The season was fall, the year about 1834. The savagery of the southern Illinois backwoods seemed reflected in the wildly beautiful autumnal foliage. Anna Pierce Hobbs, pioneer doctor in the rugged hills of southeastern Illinois, strode into the dense forest covering Hobbs' Ridge.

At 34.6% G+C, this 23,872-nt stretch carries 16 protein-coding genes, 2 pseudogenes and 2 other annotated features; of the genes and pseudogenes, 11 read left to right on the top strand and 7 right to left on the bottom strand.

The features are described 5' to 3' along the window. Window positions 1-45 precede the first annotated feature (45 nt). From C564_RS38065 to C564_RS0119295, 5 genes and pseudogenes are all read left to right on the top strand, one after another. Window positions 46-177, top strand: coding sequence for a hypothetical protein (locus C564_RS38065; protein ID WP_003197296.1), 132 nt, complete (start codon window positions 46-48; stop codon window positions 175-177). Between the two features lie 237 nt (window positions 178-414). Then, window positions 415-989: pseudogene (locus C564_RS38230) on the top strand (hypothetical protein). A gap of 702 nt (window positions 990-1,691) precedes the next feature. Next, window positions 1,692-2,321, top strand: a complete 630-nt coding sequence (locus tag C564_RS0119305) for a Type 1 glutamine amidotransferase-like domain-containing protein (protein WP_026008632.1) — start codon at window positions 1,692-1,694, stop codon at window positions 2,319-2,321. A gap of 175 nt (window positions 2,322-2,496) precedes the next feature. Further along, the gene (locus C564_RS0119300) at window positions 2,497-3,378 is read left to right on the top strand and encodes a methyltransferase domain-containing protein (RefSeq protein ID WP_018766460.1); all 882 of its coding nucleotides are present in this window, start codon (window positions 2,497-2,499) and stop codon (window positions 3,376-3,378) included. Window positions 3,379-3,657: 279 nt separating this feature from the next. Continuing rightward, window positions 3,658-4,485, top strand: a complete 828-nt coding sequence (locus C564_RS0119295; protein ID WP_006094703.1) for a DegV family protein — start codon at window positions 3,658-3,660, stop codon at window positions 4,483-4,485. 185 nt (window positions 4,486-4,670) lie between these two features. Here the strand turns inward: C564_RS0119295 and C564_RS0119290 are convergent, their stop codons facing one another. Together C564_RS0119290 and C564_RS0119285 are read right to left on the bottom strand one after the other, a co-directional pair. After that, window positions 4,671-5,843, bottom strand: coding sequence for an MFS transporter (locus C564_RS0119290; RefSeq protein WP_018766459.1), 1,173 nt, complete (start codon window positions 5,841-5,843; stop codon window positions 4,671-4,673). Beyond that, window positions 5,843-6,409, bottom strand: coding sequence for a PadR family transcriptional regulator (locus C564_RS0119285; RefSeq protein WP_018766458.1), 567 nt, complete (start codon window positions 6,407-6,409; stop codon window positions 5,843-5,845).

It was a lovely day to carry on her determined hunt for the unknown killer herb that, she was certain, had been decimating both the human and livestock populations of the pioneer settlement of Rock Creek. Anna had no inkling that, on this day, she would meet the Shawnee medicine woman, "Aunt Shawnee," who would reveal to her the guilty plant. She little thought that she was about to take the last in a series of logical steps that were to lead, inevitably, to her discovery of the cause of milk sickness. Anna's work, reaching its culmination on this day, should have wiped out the vicious scourge